The Complexities of Sexuality, Theology, and The Church Blog 5: Marriage pt.3 – Zacharias, Brownson, Write, and Vines

I want to introduce you to a few videos. Perhaps this is the first time you’ve encountered some of these people. You may have never heard of them, you may decide to do some research on them and find out more. But I have found the content of these particular speakers in these videos compelling, enlightening, and interesting.

I believe they offer valuable input into the this matter we’re discussing, and I hope there is enough variety and scope between them to give you plenty to consider for yourself.


First we have Ravi Zacharias. Ravi has been called one of the world’s greatest Christian apologists, certainly of this age. I appreciate his humility, his intelligence, his love of God, and his love of people. I have two videos for you to check out and will have some follow up questions for you to consider, mainly if you’re in a group just to get the conversation going. I’m sure there will be other things said that you may want to discuss.



Ravi’s explanation and stance on this issue are clearly rooted in Gen 1-2, which asserts that marriage is a “mandate” and the reason for marriage is “procreative” and “complimentary.” The Complimentary view argues that it is right because male and female just go together – that’s how every living being continues to procreate. Is this how you view the point of marriage and sexual intercourse?

In his conclusion – the relational panel – it seems that Ravi would support same-sex marriage from a legal, state’s rights perspective, just not a Christian one. What do you think of that?


Here’s a second one, which further solidifies his overall theology on marriage (not just same-sex marriage). If you don’t want to listen to the whole thing, the main question I have regarding this video will be quoted below.


Zacharias argues that sexuality isn’t something to be enjoyed, but is rather, first and foremost, a relationship to be committed to. “The delight comes as the reward of that commitment, and expression of that commitment, not an end in itself, but in the coming together of two souls, and the raising of a family.”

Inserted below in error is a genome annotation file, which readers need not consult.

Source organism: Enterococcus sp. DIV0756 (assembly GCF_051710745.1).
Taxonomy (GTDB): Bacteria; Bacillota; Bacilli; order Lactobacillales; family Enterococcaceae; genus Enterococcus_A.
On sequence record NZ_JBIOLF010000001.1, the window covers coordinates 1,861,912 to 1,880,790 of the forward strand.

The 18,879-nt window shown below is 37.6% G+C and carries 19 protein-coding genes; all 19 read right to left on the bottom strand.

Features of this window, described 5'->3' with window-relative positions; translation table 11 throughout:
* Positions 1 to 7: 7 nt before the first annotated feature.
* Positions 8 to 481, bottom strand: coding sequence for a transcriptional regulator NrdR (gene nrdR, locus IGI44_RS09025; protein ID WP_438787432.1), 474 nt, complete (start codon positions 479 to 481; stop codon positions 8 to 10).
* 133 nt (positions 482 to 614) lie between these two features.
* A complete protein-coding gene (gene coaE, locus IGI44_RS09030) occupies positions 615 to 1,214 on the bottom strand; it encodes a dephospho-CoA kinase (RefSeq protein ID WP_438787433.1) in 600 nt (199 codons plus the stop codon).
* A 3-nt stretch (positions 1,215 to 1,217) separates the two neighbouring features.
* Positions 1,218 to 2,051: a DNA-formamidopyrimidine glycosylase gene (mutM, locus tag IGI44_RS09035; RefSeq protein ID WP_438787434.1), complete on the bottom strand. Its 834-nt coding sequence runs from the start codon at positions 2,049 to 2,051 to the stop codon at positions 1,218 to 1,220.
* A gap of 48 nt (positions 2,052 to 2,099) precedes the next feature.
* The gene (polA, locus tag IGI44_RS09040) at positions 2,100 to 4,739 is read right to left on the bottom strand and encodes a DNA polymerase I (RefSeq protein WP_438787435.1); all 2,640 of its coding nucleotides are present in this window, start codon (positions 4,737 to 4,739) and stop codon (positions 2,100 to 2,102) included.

There’s a lot that can be extracted from this, and a lot one could misread or misconstrue if they wanted (like the insinuation that “two souls” could advocate for same-sex relations, OR that gay people don’t have souls. but this is not what I’m wanting to stir up). What I find most fascinating about his statements and his theology is that the essential point of marriage is to procreate and raise a family. His theology is DEEPLY rooted in Gen 1-2 and he considers procreation to practically be the sole reason for marriage and for sex.

What about people who just aren’t able to have children? What does Ravi’s theology think of them?Should they not get married. Is their marriage a waste, or an abomination in God’s eyes? If, indeed, the sole reason for marriage – taken from Gen 1:28 – is to populate the earth, what does that say about those who get married when they can’t have children, especially if they know they can’t have children? If it’s not for pleasure, but solely for procreation, should they not have sex?



The “complimentary” view, which suggests the male/female relationship represents a completion because the two sexes compliment each other perfectly, and is the only way to procreate and populate the earth (seen as a mandate or decree of God) is one view. Another view is the “unitive” view which argues that the purpose of marriage is to celebrate a union of two becoming one.